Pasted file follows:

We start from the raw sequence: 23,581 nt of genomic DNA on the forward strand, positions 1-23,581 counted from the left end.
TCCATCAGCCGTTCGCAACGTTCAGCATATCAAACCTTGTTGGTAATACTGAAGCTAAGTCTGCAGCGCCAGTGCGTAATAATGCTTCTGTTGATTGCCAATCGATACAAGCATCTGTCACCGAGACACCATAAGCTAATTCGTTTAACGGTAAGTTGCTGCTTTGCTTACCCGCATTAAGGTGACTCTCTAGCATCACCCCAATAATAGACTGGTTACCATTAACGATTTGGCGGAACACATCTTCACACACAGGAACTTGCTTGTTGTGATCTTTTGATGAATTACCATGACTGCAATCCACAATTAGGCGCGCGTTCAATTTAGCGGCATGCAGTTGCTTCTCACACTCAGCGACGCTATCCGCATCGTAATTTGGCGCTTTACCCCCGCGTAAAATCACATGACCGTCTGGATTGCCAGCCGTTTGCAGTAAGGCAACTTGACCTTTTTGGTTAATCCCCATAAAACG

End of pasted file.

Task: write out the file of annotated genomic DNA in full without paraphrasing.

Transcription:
We start from the raw sequence: 23,581 nt of genomic DNA on the forward strand, positions 1-23,581 counted from the left end.
TCCATCAGCCGTTCGCAACGTTCAGCATATCAAACCTTGTTGGTAATACTGAAGCTAAGTCTGCAGCGCCAGTGCGTAATAATGCTTCTGTTGATTGCCAATCGATACAAGCATCTGTCACCGAGACACCATAAGCTAATTCGTTTAACGGTAAGTTGCTGCTTTGCTTACCCGCATTAAGGTGACTCTCTAGCATCACCCCAATAATAGACTGGTTACCATTAACGATTTGGCGGAACACATCTTCACACACAGGAACTTGCTTGTTGTGATCTTTTGATGAATTACCATGACTGCAATCCACAATTAGGCGCGCGTTCAATTTAGCGGCATGCAGTTGCTTCTCACACTCAGCGACGCTATCCGCATCGTAATTTGGCGCTTTACCCCCGCGTAAAATCACATGACCGTCTGGATTGCCAGCCGTTTGCAGTAAGGCAACTTGACCTTTTTGGTTAATCCCCATAAAACG